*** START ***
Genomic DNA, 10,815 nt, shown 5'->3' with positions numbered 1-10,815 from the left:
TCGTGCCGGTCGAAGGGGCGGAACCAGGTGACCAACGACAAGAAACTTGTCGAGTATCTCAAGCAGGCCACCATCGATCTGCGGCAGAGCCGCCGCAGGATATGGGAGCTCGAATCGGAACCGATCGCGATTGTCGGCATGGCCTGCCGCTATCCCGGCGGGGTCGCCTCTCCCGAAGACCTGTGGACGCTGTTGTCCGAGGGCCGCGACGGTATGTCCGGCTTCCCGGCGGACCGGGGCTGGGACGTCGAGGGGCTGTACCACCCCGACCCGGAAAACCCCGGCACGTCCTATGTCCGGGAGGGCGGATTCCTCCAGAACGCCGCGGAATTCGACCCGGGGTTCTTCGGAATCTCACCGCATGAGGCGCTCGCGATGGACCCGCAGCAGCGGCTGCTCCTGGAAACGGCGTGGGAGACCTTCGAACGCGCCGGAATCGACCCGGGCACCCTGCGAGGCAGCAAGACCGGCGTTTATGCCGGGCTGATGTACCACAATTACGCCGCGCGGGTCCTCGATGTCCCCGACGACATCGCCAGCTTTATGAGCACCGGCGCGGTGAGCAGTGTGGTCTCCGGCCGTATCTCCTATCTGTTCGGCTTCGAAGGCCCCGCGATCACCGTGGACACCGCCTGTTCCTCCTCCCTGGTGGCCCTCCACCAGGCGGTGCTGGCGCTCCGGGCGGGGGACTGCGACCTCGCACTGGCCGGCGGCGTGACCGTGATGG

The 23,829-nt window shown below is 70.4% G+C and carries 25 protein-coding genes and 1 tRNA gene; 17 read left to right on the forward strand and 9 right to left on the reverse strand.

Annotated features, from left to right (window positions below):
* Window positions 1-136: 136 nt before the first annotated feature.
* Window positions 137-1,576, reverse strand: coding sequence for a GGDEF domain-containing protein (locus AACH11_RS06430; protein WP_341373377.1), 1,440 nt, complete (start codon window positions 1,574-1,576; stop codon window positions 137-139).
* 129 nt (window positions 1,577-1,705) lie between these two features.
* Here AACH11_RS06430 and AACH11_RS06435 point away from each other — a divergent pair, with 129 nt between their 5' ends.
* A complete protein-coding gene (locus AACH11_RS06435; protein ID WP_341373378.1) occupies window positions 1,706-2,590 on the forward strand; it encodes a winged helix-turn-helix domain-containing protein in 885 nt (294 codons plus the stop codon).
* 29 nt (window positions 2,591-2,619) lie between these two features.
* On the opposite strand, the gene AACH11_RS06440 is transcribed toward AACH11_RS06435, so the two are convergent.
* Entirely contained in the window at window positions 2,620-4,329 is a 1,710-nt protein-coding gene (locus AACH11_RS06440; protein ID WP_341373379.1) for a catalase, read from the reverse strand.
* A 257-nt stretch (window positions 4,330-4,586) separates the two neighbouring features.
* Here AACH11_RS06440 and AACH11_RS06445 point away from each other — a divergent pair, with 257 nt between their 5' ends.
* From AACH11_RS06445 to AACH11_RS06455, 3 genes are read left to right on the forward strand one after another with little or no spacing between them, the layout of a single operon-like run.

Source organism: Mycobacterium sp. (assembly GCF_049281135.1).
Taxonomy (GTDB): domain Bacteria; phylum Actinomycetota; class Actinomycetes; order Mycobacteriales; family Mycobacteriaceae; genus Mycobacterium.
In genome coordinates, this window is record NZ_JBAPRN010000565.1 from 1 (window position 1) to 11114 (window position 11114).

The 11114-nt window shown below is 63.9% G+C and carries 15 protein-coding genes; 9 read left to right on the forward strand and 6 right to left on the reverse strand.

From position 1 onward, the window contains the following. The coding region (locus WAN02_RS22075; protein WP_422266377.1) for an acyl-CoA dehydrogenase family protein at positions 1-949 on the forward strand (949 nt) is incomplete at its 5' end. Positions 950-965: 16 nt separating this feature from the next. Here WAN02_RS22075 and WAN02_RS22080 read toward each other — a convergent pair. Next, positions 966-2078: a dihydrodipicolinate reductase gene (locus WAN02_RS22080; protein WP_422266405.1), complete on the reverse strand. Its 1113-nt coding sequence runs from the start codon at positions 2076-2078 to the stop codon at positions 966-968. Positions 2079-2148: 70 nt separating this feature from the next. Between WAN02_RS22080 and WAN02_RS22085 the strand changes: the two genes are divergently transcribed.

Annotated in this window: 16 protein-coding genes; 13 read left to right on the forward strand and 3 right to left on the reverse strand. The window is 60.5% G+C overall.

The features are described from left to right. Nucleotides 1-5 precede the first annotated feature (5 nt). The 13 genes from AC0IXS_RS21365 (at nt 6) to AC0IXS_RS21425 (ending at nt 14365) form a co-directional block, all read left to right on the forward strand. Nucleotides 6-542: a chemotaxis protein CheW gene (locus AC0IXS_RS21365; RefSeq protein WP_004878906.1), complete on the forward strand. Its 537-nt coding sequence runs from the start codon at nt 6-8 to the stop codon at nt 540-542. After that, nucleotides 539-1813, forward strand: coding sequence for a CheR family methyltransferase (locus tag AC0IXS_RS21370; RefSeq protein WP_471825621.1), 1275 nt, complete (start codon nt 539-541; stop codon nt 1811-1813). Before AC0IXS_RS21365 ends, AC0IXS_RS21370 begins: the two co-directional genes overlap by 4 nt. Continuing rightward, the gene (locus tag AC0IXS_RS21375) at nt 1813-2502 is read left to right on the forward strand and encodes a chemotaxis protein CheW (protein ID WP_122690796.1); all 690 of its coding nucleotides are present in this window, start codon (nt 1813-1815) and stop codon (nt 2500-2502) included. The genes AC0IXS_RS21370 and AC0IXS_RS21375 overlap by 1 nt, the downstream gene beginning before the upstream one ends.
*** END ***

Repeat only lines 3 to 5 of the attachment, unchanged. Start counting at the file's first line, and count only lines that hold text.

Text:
The 23,829-nt window shown below is 70.4% G+C and carries 25 protein-coding genes and 1 tRNA gene; 17 read left to right on the forward strand and 9 right to left on the reverse strand.

Annotated features, from left to right (window positions below):
* Window positions 1-136: 136 nt before the first annotated feature.